Types of PhysiciansFamily Practice/Family Medicine/General Practice Physicians—Family practice physicians provide comprehensive medical care with an emphasis on caring for all members of the family. Family practice builds upon a core of knowledge derived from other disciplines, primarily pediatrics, internal medicine, ob/gyn, geriatrics, surgery and psychiatry. The family practitioner plays the role of personal physician. 

General Surgeon—A general surgeon is a doctor who performs general operations to treat diseases, injuries and deformities. He or she has completed a residency or specialty training in the field of surgery; this training period may be five years or longer. 

Hospitalist—A hospitalist is a physician whose primary professional focus is the general medical care of hospitalized patients. The majority of practicing hospitalists are trained in internal medicine, and some have completed subspecialty fellowships, pulmonary/critical care being the most common. Hospitalists typically spend most or all of their work day in the hospital, and can be more readily available to a patient than a doctor who spends much the day outside the hospital in an office or clinic setting. 

Internal Medicine Physician/Internist—A doctor of internal medicine specializes in adult health care. They do not deliver babies, treat children or perform operations. They focus on how to prevent, find and treat illness in adults. An internist is not to be confused with an intern, or a doctor who’s a trainee and just out of medical school. 

Obstetrician/Gynecologist (Ob/Gyn)—An obstetrician is a physician who specializes in pregnancy, labor and delivery. A gynecologist is a physician who has a successfully completed specialized education and training in the health of the female reproductive system, including the diagnosis and treatment of disorders and diseases. Typically, the education and training for both fields occurs concurrently, and almost all obstetricians are also gynecologists. Therefore, an obstetrician/gynecologist can provide medical and surgical care to women and has particular expertise in pregnancy, childbirth and disorders of the reproductive system, including preventive care, prenatal care, detection of sexually transmitted diseases, Pap test screening and family planning.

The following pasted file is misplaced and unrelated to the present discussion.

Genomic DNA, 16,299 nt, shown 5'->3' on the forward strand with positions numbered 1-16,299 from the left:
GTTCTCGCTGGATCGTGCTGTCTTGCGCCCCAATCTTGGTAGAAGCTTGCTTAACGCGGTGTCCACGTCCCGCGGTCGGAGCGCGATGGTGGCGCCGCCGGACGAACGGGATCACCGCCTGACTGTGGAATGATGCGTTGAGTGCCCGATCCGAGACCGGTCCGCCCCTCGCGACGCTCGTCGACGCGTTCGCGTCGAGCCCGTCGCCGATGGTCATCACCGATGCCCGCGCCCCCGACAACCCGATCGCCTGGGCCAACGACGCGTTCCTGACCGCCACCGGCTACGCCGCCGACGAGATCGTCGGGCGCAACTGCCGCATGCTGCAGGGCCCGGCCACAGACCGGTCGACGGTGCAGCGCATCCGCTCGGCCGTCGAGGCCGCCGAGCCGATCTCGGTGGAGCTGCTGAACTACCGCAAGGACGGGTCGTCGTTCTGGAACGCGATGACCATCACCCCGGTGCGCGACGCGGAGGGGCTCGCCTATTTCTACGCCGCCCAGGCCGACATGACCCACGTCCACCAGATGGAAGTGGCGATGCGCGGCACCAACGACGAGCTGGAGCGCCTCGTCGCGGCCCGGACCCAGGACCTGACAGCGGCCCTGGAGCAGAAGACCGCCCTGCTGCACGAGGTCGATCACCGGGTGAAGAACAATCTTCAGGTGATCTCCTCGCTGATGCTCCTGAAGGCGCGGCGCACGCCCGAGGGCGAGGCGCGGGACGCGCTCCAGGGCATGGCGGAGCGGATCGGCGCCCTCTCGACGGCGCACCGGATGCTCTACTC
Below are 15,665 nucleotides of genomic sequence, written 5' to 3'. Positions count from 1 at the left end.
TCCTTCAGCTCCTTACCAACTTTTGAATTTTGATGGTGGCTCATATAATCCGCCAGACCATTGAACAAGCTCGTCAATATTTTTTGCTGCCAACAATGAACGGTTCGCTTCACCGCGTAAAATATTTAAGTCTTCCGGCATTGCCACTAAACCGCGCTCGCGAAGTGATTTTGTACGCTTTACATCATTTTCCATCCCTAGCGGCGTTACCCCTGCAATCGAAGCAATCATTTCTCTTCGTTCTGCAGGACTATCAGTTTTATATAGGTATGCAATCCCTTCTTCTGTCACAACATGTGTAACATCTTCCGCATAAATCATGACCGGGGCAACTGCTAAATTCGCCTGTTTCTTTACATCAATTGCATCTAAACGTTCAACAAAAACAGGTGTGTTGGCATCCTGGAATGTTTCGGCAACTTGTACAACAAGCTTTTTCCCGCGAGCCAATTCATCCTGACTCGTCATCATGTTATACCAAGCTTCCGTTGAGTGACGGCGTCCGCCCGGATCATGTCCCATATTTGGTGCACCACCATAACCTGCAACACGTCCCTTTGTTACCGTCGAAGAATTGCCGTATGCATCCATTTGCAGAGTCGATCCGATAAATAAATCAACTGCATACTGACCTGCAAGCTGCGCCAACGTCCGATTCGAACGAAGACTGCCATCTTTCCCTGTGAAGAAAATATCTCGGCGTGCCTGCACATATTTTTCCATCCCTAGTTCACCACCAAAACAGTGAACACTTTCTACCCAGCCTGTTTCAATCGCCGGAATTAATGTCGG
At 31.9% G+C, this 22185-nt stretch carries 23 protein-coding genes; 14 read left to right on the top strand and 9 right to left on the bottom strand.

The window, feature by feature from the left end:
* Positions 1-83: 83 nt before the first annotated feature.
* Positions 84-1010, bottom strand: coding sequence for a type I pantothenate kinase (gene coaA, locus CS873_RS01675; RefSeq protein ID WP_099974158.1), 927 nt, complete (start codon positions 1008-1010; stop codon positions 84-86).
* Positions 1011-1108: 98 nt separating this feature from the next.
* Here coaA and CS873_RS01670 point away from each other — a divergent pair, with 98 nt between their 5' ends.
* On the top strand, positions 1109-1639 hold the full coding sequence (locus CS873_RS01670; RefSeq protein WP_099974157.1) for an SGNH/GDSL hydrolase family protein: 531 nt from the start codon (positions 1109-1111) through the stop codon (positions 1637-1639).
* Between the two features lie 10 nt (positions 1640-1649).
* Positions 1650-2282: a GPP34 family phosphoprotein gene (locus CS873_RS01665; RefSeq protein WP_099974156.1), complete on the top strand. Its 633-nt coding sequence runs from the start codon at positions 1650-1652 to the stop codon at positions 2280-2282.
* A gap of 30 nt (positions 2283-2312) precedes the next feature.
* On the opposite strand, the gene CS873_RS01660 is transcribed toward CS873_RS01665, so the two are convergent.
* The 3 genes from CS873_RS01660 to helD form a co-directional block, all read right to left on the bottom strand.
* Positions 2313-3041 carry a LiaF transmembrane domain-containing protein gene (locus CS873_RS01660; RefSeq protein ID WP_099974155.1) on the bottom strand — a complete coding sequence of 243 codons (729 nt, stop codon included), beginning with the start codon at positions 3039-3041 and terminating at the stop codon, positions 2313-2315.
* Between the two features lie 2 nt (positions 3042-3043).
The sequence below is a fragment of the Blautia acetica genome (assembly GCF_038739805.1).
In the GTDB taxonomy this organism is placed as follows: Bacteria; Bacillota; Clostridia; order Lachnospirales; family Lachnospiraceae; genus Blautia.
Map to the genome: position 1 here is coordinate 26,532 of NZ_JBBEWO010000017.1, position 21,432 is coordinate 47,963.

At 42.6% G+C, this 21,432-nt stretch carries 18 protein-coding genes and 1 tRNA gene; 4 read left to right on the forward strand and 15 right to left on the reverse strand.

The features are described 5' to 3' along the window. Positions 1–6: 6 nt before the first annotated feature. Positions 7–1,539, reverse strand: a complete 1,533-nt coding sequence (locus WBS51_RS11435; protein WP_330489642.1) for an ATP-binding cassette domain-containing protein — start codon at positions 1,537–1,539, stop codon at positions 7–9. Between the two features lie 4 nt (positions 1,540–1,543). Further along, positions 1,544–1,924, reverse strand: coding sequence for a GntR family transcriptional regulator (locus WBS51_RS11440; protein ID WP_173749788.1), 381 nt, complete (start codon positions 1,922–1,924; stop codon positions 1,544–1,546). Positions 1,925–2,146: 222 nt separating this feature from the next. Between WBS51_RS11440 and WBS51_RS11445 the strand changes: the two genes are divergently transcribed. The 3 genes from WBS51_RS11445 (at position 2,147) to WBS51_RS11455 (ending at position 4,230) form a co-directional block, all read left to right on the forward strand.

Orthopedic Surgeon—An orthopedic surgeon is a physician who specializes in surgery of the muscles, bones, joints, and related structures. Orthopedics is the medical specialty devoted to the diagnosis, treatment, rehabilitation, and prevention of injuries and diseases of bones, joints, ligaments, tendons, muscles, and nerves. 

Otolargyngologist—This specialist treats the ear, nose, throat, and related structures of the head and neck. The medical disorders treated by this specialty are among the most common that afflict all Americans, young and old. They include chronic ear infection, sinusitis, snoring and sleep apnea, hearing loss, allergies and hay fever, swallowing disorders, nosebleeds, hoarseness, dizziness, and head and neck cancer. 

Pediatrician—Pediatrics is the medical specialty fully focused on the physical, emotional and social health of children from birth through adolescence. The primary focus of pediatrics is on preventive health care. Pediatricians examine, diagnose, and treat diseases and injuries of infants and children, extending into young adulthood. 

Other TermsBoard Certified—A board-certified physician has successfully completed an educational program and evaluation process approved by the American Board of Medical Specialties, including an examination designed to assess the knowledge, skills and experience required to provide quality patient care in a specific specialty. 

Fellow—A fellow is a physician who has completed medical school, an internship and a residency, and has chosen to receive very specialized training (a fellowship) in one particular treatment or research area. 

Hospital Medicine—Hospital medicine is the discipline concerned with the general medical care of hospitalized patients. Hospital medicine, like emergency medicine, is a specialty organized around a site of care (the hospital), rather than an organ (like cardiology), a disease (like oncology), or a patient’s age (like pediatrics). Doctors whose primary professional focus is hospital medicine are called hospitalists.

Sourced from: 

Ridgeview Medical Center
500 S. Maple Street 
Waconia, MN 55387 
(952) 442-2191